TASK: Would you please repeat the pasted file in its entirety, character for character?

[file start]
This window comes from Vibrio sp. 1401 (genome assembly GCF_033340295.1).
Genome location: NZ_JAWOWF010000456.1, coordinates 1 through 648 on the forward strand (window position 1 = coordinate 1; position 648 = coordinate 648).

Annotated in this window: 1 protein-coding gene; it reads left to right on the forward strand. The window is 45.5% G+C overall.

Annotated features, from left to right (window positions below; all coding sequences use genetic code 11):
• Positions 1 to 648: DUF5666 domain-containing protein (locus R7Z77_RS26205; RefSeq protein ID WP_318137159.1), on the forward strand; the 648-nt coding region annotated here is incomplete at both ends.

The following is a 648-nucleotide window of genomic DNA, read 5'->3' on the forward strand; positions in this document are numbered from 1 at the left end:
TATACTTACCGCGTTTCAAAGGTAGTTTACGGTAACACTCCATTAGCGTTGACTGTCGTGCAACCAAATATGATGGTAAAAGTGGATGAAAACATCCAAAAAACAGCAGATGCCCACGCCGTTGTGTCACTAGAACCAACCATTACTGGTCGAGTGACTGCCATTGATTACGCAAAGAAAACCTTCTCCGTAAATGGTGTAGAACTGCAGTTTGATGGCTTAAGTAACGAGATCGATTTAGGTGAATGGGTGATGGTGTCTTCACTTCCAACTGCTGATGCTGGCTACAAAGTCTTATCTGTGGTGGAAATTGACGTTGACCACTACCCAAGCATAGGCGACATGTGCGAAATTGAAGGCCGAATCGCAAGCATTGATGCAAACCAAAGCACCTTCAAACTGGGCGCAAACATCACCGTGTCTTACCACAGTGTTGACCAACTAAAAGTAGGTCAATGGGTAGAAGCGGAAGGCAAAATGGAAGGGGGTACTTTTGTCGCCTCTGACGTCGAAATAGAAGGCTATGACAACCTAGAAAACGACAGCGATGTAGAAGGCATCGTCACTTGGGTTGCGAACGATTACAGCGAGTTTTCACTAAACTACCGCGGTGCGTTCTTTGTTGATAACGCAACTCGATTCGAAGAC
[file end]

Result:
This window comes from Vibrio sp. 1401 (genome assembly GCF_033340295.1).
Genome location: NZ_JAWOWF010000456.1, coordinates 1 through 648 on the forward strand (window position 1 = coordinate 1; position 648 = coordinate 648).

Annotated in this window: 1 protein-coding gene; it reads left to right on the forward strand. The window is 45.5% G+C overall.

Annotated features, from left to right (window positions below; all coding sequences use genetic code 11):
• Positions 1 to 648: DUF5666 domain-containing protein (locus R7Z77_RS26205; RefSeq protein ID WP_318137159.1), on the forward strand; the 648-nt coding region annotated here is incomplete at both ends.

The following is a 648-nucleotide window of genomic DNA, read 5'->3' on the forward strand; positions in this document are numbered from 1 at the left end:
TATACTTACCGCGTTTCAAAGGTAGTTTACGGTAACACTCCATTAGCGTTGACTGTCGTGCAACCAAATATGATGGTAAAAGTGGATGAAAACATCCAAAAAACAGCAGATGCCCACGCCGTTGTGTCACTAGAACCAACCATTACTGGTCGAGTGACTGCCATTGATTACGCAAAGAAAACCTTCTCCGTAAATGGTGTAGAACTGCAGTTTGATGGCTTAAGTAACGAGATCGATTTAGGTGAATGGGTGATGGTGTCTTCACTTCCAACTGCTGATGCTGGCTACAAAGTCTTATCTGTGGTGGAAATTGACGTTGACCACTACCCAAGCATAGGCGACATGTGCGAAATTGAAGGCCGAATCGCAAGCATTGATGCAAACCAAAGCACCTTCAAACTGGGCGCAAACATCACCGTGTCTTACCACAGTGTTGACCAACTAAAAGTAGGTCAATGGGTAGAAGCGGAAGGCAAAATGGAAGGGGGTACTTTTGTCGCCTCTGACGTCGAAATAGAAGGCTATGACAACCTAGAAAACGACAGCGATGTAGAAGGCATCGTCACTTGGGTTGCGAACGATTACAGCGAGTTTTCACTAAACTACCGCGGTGCGTTCTTTGTTGATAACGCAACTCGATTCGAAGAC